U.S. stocks were little changed on Friday and on track for their second straight week of losses as disappointment over weak jobs data waned and as brokers' positive comments lifted technology and financial companies.

Tech stocks got a boost from UBS and Morgan Stanley's price target hike for Apple Inc .

Major indexes fell in early trading, hurt by a U.S. Labor Department report that showed employers cut 263,000 jobs in September, far more than the 180,000 job losses that had been expected.

I don't think the non-farm (payrolls) number, being what it was, was that much worse than expected, said Michael James, senior trader at Wedbush Morgan in Los Angeles. He said previous jobs data during the week and Goldman Sachs's downward revision for its payrolls forecast could have lowered initial expectations.

We had a couple of positive comments on Apple today, which are certainly helping the Nasdaq, James said.

The Dow Jones industrial average <.DJI> edged up 4.61 points, or 0.05 percent, to 9,513.89. The Standard & Poor's 500 Index <.SPX> dropped 0.98 point, or 0.10 percent, to 1,028.87. The Nasdaq Composite Index <.IXIC> gained 0.60 point, or 0.03 percent, to 2,058.08.

A data analysis from Reuters TV showed that since the beginning of the recession in December 2007, stocks have closed higher on average on days when the monthly jobs report is published.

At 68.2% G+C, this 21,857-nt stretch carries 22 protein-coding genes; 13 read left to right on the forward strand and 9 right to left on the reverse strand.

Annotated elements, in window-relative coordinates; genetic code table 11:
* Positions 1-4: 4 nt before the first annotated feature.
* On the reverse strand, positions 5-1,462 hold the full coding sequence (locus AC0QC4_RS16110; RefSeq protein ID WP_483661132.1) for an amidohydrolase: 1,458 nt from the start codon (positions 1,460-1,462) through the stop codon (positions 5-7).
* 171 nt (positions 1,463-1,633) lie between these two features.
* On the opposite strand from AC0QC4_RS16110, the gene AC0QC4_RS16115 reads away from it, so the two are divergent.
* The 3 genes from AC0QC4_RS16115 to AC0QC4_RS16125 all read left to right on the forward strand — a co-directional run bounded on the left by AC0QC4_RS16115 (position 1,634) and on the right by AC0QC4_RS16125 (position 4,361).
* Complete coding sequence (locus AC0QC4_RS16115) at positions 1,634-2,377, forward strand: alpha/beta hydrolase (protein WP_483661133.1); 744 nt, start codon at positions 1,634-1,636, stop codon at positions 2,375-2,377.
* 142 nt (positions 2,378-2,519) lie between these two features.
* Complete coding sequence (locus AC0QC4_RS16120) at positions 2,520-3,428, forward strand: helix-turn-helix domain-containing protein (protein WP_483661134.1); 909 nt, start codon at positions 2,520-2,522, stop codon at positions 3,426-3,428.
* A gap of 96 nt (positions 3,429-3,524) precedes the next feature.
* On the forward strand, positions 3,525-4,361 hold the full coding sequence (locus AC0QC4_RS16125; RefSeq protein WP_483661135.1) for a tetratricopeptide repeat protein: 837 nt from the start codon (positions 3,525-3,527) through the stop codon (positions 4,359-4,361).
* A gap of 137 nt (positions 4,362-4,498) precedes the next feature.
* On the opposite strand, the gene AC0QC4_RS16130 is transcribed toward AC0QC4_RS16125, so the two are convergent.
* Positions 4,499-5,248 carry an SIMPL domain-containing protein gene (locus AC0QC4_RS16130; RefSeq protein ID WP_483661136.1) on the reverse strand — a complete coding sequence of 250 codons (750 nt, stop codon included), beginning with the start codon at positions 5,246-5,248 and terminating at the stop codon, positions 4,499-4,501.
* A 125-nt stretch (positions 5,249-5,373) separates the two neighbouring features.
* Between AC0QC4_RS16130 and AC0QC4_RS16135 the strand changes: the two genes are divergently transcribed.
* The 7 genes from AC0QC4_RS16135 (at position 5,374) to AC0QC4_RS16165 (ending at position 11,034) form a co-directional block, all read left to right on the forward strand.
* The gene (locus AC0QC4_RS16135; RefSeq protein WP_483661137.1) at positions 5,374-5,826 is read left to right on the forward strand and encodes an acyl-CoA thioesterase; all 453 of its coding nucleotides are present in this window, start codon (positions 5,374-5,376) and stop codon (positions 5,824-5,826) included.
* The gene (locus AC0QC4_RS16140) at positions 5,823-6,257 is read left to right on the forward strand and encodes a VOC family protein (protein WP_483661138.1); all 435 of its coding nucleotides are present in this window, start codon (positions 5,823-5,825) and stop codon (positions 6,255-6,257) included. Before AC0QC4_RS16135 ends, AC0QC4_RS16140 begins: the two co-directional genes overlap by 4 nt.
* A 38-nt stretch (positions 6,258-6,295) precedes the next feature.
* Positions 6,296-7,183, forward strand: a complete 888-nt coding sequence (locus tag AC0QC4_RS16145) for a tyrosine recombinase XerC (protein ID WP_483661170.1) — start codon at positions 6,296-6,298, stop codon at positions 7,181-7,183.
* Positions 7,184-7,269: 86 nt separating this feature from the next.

Financial shares were generally stronger, after KBW upgraded both BB&T Corp and US Bancorp to outperform from market perform and raised its view on small and mid-cap banks.

BB&T gained 5.4 percent to $26.91 while US Bancorp was up 1.2 percent to $21.37. The KBW bank index <.BKX> gained 0.9 percent.

Apple shares gained 2.4 percent to $185.22 after its stock upgrade to buy by UBS, which also hiked its price target by 56 percent, to $265.

International Business Machines , up 1.1 percent to $ 119.24, and JPMorgan Chase & Co , up 2.4 percent to $42.31, were the top gainers in the Dow industrials.

A downbeat note came from General Electric Co , which slid 2.9 percent to $15.51 after the Dow component's chief executive said GE was holding discussions on partnerships or an initial public offering for its NBC Universal unit.

(Editing by Padraic Cassidy)